If you want your church’s worship to develop and your worship leading to grow, being intentional about your worship is the very first step that you should take. Today, we are going to look at two disciplines that will help us be more intentional about our worship, but first, I want to talk about what it means to “be intentional” about or worship.Read More »
As I have mentioned before, this website serves the purpose of equipping and empowering worship leaders, theologically and in praxis. Often I attempt to synthesize theology and praxis (such as I did here) in a single article. Sometimes, however, the focus is on theology or praxis. In the case of theology, my desire is to introduce worship leaders to some of the best, modern scholarship on worship and liturgy. Today I offer another book review for this purpose.Read More »
You know that feeling when something does not quite seem right? No matter how far you try to push it away, that feeling fixes itself inside you. The evangelical church in America has contracted this bug, and she is uncertain of how to remedy her condition. So what is this possible condition?
There are people who fear that she struggles with entertainment in worship.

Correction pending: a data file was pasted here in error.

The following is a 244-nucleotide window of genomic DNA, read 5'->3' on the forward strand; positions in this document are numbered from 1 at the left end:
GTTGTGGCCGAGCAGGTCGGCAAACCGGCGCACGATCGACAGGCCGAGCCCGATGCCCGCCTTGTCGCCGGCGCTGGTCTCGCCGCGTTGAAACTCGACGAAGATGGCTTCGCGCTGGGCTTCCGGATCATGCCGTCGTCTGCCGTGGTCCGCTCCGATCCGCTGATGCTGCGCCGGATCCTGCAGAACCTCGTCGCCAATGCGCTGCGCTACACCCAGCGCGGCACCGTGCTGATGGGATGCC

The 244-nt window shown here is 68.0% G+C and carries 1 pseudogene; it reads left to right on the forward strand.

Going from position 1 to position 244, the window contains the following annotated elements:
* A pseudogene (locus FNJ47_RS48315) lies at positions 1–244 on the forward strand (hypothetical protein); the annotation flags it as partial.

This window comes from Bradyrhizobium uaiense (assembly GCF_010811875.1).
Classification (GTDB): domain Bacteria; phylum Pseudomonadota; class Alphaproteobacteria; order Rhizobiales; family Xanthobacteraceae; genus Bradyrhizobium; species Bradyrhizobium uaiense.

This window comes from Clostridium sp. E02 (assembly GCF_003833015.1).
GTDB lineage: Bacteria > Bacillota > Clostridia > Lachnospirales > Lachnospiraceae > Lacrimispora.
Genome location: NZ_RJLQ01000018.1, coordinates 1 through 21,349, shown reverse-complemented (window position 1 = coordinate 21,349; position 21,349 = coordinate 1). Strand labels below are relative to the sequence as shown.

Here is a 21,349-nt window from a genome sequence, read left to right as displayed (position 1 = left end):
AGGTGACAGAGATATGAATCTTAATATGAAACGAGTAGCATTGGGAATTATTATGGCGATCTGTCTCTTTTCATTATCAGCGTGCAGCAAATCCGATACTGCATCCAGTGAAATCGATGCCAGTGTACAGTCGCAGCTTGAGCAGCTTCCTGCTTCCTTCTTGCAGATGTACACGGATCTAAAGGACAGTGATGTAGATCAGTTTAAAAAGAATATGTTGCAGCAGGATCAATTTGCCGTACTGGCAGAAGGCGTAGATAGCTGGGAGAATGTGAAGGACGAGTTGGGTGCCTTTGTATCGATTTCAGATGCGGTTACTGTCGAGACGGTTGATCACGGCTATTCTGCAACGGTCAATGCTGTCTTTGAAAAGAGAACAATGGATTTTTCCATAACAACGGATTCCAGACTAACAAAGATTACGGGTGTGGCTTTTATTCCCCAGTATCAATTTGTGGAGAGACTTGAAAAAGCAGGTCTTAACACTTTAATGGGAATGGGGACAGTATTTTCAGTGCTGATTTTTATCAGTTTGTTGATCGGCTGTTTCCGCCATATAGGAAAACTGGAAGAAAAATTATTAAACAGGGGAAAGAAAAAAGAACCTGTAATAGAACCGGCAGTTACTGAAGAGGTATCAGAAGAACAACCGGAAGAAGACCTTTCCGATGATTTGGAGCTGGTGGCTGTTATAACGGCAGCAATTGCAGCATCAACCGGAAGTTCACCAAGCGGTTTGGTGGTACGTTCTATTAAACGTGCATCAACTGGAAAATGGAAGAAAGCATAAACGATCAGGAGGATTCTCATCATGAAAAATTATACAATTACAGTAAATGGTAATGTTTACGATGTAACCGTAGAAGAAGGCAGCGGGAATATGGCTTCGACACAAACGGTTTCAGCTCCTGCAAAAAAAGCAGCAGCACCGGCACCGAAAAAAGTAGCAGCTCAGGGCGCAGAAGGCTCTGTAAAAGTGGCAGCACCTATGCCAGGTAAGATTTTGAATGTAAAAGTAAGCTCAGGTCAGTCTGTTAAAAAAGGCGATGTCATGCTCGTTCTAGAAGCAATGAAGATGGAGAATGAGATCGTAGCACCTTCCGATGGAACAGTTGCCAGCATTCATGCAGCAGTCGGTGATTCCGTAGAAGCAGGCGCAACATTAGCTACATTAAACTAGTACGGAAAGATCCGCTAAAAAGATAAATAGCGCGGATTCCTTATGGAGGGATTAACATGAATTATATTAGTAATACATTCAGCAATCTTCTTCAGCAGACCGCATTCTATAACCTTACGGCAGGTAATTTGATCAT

Worship Leader, Christianity Today, and Relevant present this issue about the supposed crisis in their magazines, while Jamie Brown and Kevin Carr take to their blogs and share their experiences as worship leaders, some of which include hurts. A Google search consisting of “worship” and “entertainment” will provide many more articles and testimonials working through this topic.Read More »
Conversations on images in our evangelical churches have long been absent from our evangelical circles for years. That is, until the recent surge of technology in many churches striving to be “contemporary” and “relevant”. With the development of programs such as ProPresenter and the invention of LED walls, alongside the increasing use of lights during worship service “productions”, images have regained attention within evangelical churches.
Recently, in the July 2015 volume of Worship, “a peer reviewed, international ecumenical journal for the study of liturgy and liturgical renewal”, noted Lutheran liturgist Gordon Lathrop wrote an article titled “Saving Images” that could be very informative for the evangelical images conversation.
Beyond visual images, however, Lathrop encourages a return of verbal imagery in our liturgies. More specifically, he argues for a renewal of verbal biblical imagery in our liturgies.